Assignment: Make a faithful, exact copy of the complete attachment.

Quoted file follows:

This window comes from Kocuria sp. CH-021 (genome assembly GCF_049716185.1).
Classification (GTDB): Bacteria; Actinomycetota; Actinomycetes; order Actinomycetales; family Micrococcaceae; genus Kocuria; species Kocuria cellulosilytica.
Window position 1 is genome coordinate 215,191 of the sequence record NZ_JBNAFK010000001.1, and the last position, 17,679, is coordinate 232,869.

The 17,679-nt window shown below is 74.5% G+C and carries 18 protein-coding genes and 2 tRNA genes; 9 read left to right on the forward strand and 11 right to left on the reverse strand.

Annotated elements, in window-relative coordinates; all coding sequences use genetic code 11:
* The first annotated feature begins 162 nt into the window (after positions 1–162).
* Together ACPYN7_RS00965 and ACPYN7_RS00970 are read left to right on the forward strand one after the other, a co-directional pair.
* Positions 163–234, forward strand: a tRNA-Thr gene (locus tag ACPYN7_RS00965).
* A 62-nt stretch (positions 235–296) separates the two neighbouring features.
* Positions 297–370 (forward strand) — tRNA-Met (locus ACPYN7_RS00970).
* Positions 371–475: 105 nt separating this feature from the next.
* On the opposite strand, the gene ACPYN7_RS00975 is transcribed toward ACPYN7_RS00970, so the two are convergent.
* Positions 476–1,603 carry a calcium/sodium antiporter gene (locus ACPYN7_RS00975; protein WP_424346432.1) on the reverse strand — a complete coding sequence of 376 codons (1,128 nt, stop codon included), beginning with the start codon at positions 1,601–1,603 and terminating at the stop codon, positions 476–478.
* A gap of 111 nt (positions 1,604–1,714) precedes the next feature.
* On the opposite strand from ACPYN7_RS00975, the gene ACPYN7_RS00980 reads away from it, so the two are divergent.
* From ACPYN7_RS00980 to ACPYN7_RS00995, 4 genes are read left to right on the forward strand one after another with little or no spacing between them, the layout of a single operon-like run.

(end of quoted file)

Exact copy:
This window comes from Kocuria sp. CH-021 (genome assembly GCF_049716185.1).
Classification (GTDB): Bacteria; Actinomycetota; Actinomycetes; order Actinomycetales; family Micrococcaceae; genus Kocuria; species Kocuria cellulosilytica.
Window position 1 is genome coordinate 215,191 of the sequence record NZ_JBNAFK010000001.1, and the last position, 17,679, is coordinate 232,869.

The 17,679-nt window shown below is 74.5% G+C and carries 18 protein-coding genes and 2 tRNA genes; 9 read left to right on the forward strand and 11 right to left on the reverse strand.

Annotated elements, in window-relative coordinates; all coding sequences use genetic code 11:
* The first annotated feature begins 162 nt into the window (after positions 1–162).
* Together ACPYN7_RS00965 and ACPYN7_RS00970 are read left to right on the forward strand one after the other, a co-directional pair.
* Positions 163–234, forward strand: a tRNA-Thr gene (locus tag ACPYN7_RS00965).
* A 62-nt stretch (positions 235–296) separates the two neighbouring features.
* Positions 297–370 (forward strand) — tRNA-Met (locus ACPYN7_RS00970).
* Positions 371–475: 105 nt separating this feature from the next.
* On the opposite strand, the gene ACPYN7_RS00975 is transcribed toward ACPYN7_RS00970, so the two are convergent.
* Positions 476–1,603 carry a calcium/sodium antiporter gene (locus ACPYN7_RS00975; protein WP_424346432.1) on the reverse strand — a complete coding sequence of 376 codons (1,128 nt, stop codon included), beginning with the start codon at positions 1,601–1,603 and terminating at the stop codon, positions 476–478.
* A gap of 111 nt (positions 1,604–1,714) precedes the next feature.
* On the opposite strand from ACPYN7_RS00975, the gene ACPYN7_RS00980 reads away from it, so the two are divergent.
* From ACPYN7_RS00980 to ACPYN7_RS00995, 4 genes are read left to right on the forward strand one after another with little or no spacing between them, the layout of a single operon-like run.